I must confess, there's kind of a third motivation as well.
You see, I have a passion for racing.
In the past, I've been a race car owner,
a crew chief and a driving coach,
although maybe not at the level that you're currently expecting.
One of the things that we've developed in the lab --
we've developed several vehicles --
is what we believe is the world's first
autonomously drifting car.
It's another one of those categories
where maybe there's not a lot of competition.
(Laughter)
But this is P1. It's an entirely student-built electric vehicle,
which through using its rear-wheel drive
and front-wheel steer-by-wire
can drift around corners.
It can get sideways like a rally car driver,
always able to take the tightest curve,
even on slippery, changing surfaces,
never spinning out.
We've also worked with Volkswagen Oracle,
on Shelley, an autonomous race car that has raced
at 150 miles an hour through the Bonneville Salt Flats,
gone around Thunderhill Raceway Park in the sun,
the wind and the rain,
and navigated the 153 turns and 12.4 miles
of the Pikes Peak Hill Climb route
in Colorado with nobody at the wheel.
(Laughter)
(Applause)
I guess it goes without saying that we've had a lot of fun
doing this.
But in fact, there's something else that we've developed
in the process of developing these autonomous cars.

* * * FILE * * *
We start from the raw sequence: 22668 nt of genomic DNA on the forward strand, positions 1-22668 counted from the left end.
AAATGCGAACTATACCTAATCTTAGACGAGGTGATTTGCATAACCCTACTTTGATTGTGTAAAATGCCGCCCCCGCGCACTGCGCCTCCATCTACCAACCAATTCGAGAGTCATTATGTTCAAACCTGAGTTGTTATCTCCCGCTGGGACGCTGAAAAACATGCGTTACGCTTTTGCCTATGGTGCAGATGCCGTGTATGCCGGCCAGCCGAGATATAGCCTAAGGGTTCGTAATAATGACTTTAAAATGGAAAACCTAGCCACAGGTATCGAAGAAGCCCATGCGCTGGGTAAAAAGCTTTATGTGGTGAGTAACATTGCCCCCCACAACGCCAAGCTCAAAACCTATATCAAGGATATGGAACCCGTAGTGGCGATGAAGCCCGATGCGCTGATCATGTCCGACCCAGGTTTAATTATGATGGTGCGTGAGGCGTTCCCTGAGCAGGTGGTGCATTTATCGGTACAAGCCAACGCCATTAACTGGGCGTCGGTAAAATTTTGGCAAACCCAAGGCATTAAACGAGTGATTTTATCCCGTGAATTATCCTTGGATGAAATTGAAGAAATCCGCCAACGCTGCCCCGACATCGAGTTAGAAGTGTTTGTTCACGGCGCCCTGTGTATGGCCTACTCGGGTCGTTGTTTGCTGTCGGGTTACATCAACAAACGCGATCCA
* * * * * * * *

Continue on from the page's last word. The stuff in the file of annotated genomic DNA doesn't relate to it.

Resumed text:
We have developed a tremendous appreciation
for the capabilities of human race car drivers.
As we've looked at the question of how well do these cars perform,
we wanted to compare them to our human counterparts.
And we discovered their human counterparts are amazing.
Now, we can take a map of a race track,
we can take a mathematical model of a car,
and with some iteration, we can actually find
the fastest way around that track.
We line that up with data that we record
from a professional driver,
and the resemblance is absolutely remarkable.
Yes, there are subtle differences here,
but the human race car driver is able to go out
and drive an amazingly fast line,
without the benefit of an algorithm that compares
the trade-off between going as fast as possible
in this corner, and shaving a little bit of time
off of the straight over here.
Not only that, they're able to do it lap
after lap after lap.
They're able to go out and consistently do this,
pushing the car to the limits every single time.
It's extraordinary to watch.
You put them in a new car,
and after a few laps, they've found the fastest line in that car,
and they're off to the races.
It really makes you think,